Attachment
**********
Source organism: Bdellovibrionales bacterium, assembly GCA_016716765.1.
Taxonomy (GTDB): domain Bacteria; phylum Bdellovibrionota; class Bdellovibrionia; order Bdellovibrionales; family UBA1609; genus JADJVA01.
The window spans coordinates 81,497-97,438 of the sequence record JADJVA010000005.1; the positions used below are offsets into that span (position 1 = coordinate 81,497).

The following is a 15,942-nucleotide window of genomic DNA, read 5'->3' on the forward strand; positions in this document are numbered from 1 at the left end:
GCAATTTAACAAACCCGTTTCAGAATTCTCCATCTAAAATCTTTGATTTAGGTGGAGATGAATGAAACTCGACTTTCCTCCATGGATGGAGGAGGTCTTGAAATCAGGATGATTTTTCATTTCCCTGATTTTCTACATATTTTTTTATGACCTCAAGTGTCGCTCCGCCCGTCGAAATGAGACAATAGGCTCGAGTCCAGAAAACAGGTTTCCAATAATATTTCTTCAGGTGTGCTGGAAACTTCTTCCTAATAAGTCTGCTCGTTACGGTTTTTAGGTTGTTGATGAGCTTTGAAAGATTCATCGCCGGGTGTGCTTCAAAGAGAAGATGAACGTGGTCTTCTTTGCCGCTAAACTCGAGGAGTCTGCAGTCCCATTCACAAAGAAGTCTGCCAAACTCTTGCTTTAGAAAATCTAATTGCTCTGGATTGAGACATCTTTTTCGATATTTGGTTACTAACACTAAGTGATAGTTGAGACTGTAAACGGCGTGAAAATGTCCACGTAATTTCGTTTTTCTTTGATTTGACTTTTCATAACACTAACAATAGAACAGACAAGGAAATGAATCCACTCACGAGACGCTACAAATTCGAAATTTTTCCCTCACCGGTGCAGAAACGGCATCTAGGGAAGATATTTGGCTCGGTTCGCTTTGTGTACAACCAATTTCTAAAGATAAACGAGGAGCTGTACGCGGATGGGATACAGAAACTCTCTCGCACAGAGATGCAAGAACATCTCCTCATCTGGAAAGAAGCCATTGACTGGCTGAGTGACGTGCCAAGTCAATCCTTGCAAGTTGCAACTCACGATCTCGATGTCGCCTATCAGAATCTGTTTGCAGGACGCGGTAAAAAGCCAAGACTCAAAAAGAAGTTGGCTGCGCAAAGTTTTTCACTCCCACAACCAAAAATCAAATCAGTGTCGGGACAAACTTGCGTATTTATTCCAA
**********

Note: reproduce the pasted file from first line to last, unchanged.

Source organism: Bdellovibrionales bacterium, assembly GCA_016716765.1.
Taxonomy (GTDB): domain Bacteria; phylum Bdellovibrionota; class Bdellovibrionia; order Bdellovibrionales; family UBA1609; genus JADJVA01.
The window spans coordinates 81,497-97,438 of the sequence record JADJVA010000005.1; the positions used below are offsets into that span (position 1 = coordinate 81,497).

The following is a 15,942-nucleotide window of genomic DNA, read 5'->3' on the forward strand; positions in this document are numbered from 1 at the left end:
GCAATTTAACAAACCCGTTTCAGAATTCTCCATCTAAAATCTTTGATTTAGGTGGAGATGAATGAAACTCGACTTTCCTCCATGGATGGAGGAGGTCTTGAAATCAGGATGATTTTTCATTTCCCTGATTTTCTACATATTTTTTTATGACCTCAAGTGTCGCTCCGCCCGTCGAAATGAGACAATAGGCTCGAGTCCAGAAAACAGGTTTCCAATAATATTTCTTCAGGTGTGCTGGAAACTTCTTCCTAATAAGTCTGCTCGTTACGGTTTTTAGGTTGTTGATGAGCTTTGAAAGATTCATCGCCGGGTGTGCTTCAAAGAGAAGATGAACGTGGTCTTCTTTGCCGCTAAACTCGAGGAGTCTGCAGTCCCATTCACAAAGAAGTCTGCCAAACTCTTGCTTTAGAAAATCTAATTGCTCTGGATTGAGACATCTTTTTCGATATTTGGTTACTAACACTAAGTGATAGTTGAGACTGTAAACGGCGTGAAAATGTCCACGTAATTTCGTTTTTCTTTGATTTGACTTTTCATAACACTAACAATAGAACAGACAAGGAAATGAATCCACTCACGAGACGCTACAAATTCGAAATTTTTCCCTCACCGGTGCAGAAACGGCATCTAGGGAAGATATTTGGCTCGGTTCGCTTTGTGTACAACCAATTTCTAAAGATAAACGAGGAGCTGTACGCGGATGGGATACAGAAACTCTCTCGCACAGAGATGCAAGAACATCTCCTCATCTGGAAAGAAGCCATTGACTGGCTGAGTGACGTGCCAAGTCAATCCTTGCAAGTTGCAACTCACGATCTCGATGTCGCCTATCAGAATCTGTTTGCAGGACGCGGTAAAAAGCCAAGACTCAAAAAGAAGTTGGCTGCGCAAAGTTTTTCACTCCCACAACCAAAAATCAAATCAGTGTCGGGACAAACTTGCGTATTTATTCCAA